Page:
The Oak Island Parks and Recreation Department (http://oakisland.recdesk.com, 910-278-5518) hosts an inshore/nearshore saltwater fishing school each year that has filled for the past few years. This year it will be offered twice (Feb. 4 and Feb. 18) in hopes of not turning anyone away. This school features Capt. Jimmy Price and myself and lasts all day, with lunch included. Several other similar events will be held at various locations in later February and March.
WRC and N.C. Aquariums Host Ongoing Fishing Programs
There will be three Intro to Flyfishing and one Advanced Flyfishing programs offered at the Pechmann Center during January and February. For more information on the centers and their programs, go to the Wildlife Resources Commission website at www.ncwildlife.org and open the "Learning" tab. The John E. Pechmann Fishing Education Center also has a Facebook page.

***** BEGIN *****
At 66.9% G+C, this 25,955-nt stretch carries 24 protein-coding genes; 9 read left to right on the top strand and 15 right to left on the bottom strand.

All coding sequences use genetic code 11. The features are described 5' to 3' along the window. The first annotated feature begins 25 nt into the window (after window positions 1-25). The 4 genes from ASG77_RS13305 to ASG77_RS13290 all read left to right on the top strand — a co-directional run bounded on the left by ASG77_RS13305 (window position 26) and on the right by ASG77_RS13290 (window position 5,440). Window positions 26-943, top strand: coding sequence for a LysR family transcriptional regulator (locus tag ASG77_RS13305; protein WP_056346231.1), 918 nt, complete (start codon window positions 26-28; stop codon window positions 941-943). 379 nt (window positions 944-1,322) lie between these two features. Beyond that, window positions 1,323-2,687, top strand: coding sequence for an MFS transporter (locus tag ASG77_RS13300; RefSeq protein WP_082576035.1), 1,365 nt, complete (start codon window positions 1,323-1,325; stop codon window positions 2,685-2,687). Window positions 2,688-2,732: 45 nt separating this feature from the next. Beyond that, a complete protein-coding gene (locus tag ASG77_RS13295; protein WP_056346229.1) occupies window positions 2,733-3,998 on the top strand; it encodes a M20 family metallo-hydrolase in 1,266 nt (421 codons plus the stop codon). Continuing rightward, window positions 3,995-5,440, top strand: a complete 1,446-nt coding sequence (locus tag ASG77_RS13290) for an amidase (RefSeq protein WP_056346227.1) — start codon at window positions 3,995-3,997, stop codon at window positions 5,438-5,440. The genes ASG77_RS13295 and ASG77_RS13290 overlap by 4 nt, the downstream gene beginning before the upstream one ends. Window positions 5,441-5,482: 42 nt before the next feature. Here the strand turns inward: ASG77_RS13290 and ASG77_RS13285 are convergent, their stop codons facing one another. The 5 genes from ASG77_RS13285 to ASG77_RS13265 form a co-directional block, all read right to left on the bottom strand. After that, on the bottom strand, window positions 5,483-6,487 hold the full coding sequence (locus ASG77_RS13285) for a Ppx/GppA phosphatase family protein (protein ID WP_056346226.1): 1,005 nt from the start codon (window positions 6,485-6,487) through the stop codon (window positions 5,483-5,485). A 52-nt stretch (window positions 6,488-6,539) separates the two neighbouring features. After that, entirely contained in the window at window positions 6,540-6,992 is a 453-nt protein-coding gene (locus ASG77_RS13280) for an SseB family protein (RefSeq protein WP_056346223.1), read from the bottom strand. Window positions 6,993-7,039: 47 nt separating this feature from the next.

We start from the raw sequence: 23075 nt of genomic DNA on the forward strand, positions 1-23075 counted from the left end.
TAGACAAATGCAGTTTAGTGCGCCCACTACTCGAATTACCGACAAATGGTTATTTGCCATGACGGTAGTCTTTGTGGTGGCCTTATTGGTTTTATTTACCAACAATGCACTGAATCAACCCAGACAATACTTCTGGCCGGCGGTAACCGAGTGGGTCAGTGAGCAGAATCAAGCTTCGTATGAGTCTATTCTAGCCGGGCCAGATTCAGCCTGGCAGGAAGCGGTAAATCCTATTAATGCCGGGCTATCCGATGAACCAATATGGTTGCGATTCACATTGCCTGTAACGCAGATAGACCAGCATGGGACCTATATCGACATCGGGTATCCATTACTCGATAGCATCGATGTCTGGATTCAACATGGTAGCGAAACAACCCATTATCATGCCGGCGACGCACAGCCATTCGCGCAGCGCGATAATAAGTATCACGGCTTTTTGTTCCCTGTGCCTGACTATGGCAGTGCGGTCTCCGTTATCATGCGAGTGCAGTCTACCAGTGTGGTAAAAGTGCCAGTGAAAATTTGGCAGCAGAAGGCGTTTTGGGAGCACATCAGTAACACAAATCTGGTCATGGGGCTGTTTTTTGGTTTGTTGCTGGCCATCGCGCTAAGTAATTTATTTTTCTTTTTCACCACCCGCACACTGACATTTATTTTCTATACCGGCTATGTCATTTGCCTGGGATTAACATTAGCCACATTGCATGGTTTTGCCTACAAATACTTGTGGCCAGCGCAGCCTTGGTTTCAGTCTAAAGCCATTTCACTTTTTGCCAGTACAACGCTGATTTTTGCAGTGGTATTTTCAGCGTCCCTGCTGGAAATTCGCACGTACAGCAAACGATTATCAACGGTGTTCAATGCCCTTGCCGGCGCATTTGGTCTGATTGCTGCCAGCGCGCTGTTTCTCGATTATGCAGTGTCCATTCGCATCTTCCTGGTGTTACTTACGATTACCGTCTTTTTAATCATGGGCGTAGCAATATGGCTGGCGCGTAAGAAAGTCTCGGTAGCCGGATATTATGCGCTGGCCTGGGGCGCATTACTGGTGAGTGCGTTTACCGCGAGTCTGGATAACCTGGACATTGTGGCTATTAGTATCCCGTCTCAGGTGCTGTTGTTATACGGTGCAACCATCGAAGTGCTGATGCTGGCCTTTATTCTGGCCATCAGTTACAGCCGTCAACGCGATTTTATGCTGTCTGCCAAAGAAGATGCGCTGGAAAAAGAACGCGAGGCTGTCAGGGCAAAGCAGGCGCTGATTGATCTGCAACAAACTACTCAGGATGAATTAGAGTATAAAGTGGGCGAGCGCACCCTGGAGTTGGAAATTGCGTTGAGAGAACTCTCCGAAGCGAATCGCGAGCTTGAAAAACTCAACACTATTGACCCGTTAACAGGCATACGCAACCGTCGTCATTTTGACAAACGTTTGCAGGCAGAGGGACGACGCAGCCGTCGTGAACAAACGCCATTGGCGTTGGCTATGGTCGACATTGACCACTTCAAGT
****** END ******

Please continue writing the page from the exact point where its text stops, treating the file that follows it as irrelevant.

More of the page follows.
The North Carolina Aquariums offer fishing and other outdoor programs through their aquariums and Jeanette's Pier in Nags Head. The Pine Knoll Shores Aquarium is local and others are at Fort Fisher and Manteo. For more information on the Aquariums and their programs, visit www.ncaquariums.com and select your preferred location.
SAFMC Seeks Applicants for Federal Fishery Advisory Panels
Advisory panel members are appointed by the Council and serve for a three-year period, based on the frequency of meetings. As those appointments expire, members currently serving on the AP may reapply for their positions. These seats also become open to new applicants. Members may serve for three consecutive terms before reaching their term limit. AP members generally meet no more than once or twice each year and are compensated for travel and per diem expenses for all meetings.